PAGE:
Finally, there are two methods that are used to indicate that activity on the Stream is at some "end process" and action should be taken based on the situation. The Flush method, while specific to the type of Stream being created, is used to clear the buffers and write any data to a backup store or "end point". One example is a Stream that is currently holding data as a result or a write operation. When Flush is called, the data is copied to a file (as an example) and then the internal buffer is cleared with Position set to the beginning of the Stream. At a minimum, Flush will clear the buffers and finish writing, but when overloaded the method can be used for a number of operations. Close is another "ending" operation but with the intension of shutting down the read-write capabilities of a Stream. Unlike Flush, Close is final on a Stream, preventing further reading or writing and releasing any read-wrte related resources. A closed Stream will throw an ObjectDisposedException error when any read or write related operation is attempted. While most of the time, a closed Stream is not very useful, a Stream-derived class may contain information as a result of the previous read-write operations that are needed by the application. Some implementations of Close will call Flush internally.

Of all the Stream-derived classes that in the .NET Framework, the FileStream is the most likely to be used and is thus the perfect candidate for an example of a Stream-based implementation. Unlike the infamous file handling of previous Visual Basic versions, .NET wraps a Stream around a file using the FileStream class. Presenting a file as a Stream is a perfect fit as you would want to read a certain amount of data from a file, write a certain amount of data to a file, and be able to access any part of the file at will. The FileStream is intended as a generic file wrapper and acts as the programmatic representation for a file, allowing for file access control and buffering. Still, as the nature of FileStream is generic, read and write operations are conducted using byte arrays. Always accessing a file on the byte level is not preferred and for that reason other classes are available that take the FileStream object in their constructor and expose the actual FileStream through their own BaseStream property. For example, the StreamWriter class will take a FileStream in the Constructor and has an overload for Encoding to specify the encoding mechanism to use (such as System.Text.Encoding.UTF8). Methods such as WriteLine write data to the Stream with a line terminator.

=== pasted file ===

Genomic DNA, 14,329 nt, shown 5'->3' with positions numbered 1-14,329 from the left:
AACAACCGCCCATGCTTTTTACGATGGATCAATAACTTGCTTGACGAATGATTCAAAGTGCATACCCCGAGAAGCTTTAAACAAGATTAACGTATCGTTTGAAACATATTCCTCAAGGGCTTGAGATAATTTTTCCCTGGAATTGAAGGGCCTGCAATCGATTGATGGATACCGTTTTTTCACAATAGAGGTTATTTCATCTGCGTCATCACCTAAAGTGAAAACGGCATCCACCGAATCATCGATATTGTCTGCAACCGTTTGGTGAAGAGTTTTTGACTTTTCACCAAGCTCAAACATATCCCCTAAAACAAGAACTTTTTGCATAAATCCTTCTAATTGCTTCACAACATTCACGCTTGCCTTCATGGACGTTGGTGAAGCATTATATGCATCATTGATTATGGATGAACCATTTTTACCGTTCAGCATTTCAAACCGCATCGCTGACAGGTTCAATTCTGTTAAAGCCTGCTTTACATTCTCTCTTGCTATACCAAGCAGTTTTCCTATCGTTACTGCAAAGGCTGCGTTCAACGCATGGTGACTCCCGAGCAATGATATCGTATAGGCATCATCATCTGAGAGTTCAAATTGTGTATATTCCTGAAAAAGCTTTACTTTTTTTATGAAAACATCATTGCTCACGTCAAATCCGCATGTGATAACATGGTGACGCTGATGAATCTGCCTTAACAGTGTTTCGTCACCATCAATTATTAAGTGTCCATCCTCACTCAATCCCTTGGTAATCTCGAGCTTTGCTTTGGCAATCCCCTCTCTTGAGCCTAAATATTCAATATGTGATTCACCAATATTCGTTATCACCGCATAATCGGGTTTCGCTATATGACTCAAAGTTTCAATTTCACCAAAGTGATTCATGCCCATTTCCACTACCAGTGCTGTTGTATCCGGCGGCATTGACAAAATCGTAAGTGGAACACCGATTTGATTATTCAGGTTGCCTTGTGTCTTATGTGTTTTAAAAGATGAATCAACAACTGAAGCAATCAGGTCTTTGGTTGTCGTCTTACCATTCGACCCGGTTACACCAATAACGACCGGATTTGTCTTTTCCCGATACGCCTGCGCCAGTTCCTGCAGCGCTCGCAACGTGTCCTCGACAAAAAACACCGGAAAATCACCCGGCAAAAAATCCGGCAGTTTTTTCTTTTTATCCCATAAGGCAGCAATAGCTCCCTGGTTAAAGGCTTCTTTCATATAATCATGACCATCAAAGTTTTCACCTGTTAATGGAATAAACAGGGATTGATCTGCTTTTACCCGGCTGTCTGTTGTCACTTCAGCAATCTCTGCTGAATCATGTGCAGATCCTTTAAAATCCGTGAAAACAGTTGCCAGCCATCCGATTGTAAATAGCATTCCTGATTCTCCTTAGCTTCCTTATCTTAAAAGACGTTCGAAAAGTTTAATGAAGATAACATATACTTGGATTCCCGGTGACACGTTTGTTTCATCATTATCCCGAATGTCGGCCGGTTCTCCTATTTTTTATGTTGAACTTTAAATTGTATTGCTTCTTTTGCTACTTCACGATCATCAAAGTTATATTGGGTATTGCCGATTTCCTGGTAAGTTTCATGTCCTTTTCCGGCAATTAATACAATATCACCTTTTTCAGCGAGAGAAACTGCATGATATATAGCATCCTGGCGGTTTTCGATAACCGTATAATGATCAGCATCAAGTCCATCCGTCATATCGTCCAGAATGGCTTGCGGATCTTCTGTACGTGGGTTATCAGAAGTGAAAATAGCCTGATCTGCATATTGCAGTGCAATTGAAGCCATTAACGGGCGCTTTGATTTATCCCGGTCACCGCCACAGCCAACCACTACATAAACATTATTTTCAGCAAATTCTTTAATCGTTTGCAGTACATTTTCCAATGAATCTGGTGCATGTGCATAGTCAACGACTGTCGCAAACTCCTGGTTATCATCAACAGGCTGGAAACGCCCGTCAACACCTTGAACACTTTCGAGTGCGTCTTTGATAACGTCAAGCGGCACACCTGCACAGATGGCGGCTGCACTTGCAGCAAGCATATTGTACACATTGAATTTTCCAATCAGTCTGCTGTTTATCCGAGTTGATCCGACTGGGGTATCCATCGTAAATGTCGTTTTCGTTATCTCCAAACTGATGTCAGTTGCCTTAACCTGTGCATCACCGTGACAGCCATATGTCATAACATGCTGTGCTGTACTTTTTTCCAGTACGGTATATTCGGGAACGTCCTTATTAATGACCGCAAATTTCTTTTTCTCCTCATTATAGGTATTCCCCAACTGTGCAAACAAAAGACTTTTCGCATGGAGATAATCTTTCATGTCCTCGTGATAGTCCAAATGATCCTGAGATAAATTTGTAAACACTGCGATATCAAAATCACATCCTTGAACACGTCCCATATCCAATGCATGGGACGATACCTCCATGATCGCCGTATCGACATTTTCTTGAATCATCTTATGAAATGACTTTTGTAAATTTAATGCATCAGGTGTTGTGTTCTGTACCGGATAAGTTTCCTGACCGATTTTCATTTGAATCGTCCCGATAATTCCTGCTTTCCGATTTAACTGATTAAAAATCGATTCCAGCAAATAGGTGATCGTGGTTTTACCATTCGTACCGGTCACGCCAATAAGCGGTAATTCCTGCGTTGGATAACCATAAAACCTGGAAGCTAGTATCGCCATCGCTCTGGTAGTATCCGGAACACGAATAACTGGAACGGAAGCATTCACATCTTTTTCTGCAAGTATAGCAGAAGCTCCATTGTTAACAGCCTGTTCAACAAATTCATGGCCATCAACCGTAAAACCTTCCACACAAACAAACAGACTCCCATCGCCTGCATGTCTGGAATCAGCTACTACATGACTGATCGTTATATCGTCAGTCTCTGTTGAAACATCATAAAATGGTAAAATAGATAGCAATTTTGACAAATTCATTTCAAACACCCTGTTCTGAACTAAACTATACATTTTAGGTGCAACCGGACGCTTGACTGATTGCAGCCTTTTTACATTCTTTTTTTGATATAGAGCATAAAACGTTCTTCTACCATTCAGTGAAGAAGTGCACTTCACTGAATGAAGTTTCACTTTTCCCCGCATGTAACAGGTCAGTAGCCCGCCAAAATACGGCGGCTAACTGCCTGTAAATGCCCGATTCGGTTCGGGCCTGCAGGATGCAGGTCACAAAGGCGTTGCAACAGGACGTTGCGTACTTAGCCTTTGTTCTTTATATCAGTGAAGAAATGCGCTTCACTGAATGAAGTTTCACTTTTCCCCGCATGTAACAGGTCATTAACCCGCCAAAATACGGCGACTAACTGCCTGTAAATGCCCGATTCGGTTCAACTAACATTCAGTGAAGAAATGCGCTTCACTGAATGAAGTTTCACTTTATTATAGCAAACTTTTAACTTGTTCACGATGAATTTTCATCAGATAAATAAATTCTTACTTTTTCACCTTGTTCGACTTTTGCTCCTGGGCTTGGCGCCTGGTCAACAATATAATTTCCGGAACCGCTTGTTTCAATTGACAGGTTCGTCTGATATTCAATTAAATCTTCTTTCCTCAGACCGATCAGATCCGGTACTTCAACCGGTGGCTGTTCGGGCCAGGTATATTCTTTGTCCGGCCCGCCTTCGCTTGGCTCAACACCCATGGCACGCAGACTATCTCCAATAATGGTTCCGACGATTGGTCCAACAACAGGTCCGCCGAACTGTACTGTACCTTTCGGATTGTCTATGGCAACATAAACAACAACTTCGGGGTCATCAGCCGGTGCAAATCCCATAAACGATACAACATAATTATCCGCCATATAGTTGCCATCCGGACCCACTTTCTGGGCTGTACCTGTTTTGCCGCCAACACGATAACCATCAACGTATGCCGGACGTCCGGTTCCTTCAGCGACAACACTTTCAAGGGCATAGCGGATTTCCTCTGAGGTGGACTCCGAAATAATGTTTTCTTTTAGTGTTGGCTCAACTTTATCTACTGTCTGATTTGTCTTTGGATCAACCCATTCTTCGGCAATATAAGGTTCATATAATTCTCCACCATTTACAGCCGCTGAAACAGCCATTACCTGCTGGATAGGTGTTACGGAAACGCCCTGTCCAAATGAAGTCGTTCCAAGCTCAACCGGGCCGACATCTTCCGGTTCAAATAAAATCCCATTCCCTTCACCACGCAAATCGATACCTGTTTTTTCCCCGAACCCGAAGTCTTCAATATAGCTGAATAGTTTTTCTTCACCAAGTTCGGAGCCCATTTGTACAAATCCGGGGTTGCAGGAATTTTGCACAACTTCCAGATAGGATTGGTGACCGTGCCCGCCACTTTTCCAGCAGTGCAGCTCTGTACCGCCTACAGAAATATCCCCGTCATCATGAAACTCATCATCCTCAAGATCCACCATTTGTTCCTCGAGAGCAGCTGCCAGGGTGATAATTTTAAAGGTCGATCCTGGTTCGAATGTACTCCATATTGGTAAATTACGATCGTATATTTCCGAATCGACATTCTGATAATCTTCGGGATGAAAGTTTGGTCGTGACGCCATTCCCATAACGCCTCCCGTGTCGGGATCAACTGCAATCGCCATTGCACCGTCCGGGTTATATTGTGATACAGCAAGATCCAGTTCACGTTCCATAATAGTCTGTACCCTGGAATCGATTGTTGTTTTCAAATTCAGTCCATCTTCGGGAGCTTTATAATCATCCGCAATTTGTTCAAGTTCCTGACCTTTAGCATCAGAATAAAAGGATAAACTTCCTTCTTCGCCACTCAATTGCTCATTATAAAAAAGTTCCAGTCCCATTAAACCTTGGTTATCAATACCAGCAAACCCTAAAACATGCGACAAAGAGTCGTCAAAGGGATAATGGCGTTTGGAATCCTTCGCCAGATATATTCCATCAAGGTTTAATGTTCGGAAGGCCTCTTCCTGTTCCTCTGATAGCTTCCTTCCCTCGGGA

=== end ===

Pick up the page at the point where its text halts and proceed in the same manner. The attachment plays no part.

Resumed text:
An example:

[Visual Basic]
Dim fs As New FileStream("c:\temp\testfile.txt", FileMode.Create,
FileAccess.Write, FileShare.None)

Dim sw As New StreamWriter(fs)

sw.WriteLine("This is a test")
sw.WriteLine("This is line 2")

FileStream fs = new FileStream("c:\\temp\\testfile.txt",
FileMode.CreateNew, FileAccess.Write, FileShare.None);
StreamWriter sw = new StreamWriter (fs);

sw.WriteLine("This is a test");
sw.WriteLine("This is line 2");

This code would result in a file called testfile.txt to be created in the c:\temp directory. If the file already exists, an Exception will be thrown. The file is granted write access and no file sharing is allowed until the file is closed. Two lines of text were written to the file, and the lines included termination characters. A total of 32 bytes were written to testfile.txt. If the StreamWriter was not used, this data would be written as a byte array and line termination would have had to be manually added. StreamReader would be used to read the data and methods such as ReadLine are used for reading in a line as a string. For raw data reading and writing, the BinaryWriter and BinaryReader classes can be used and operate on the same principle as the StreamWriter and StreamReader.

The FileStream has nine constructors for specifying the file to wrap and how the file should be treated. Along with the constructors, the Lock method controls file access and the Name parameter returns the name of the file passed in the constructor. Otherwise, the FileStream resembles the base Stream class.

Data management has come a long way since Visual Studio 6. Through the use of Streams, not only can data be moved with complete flexibility, but more importantly, with only a few lines of code. Diverse data can now be standardized across a single interface and used in a cohesive manner. Understanding Stream usage is one of the key elements to being a successful .NET developer, both for designing your own code, and integrating 3rd party solutions.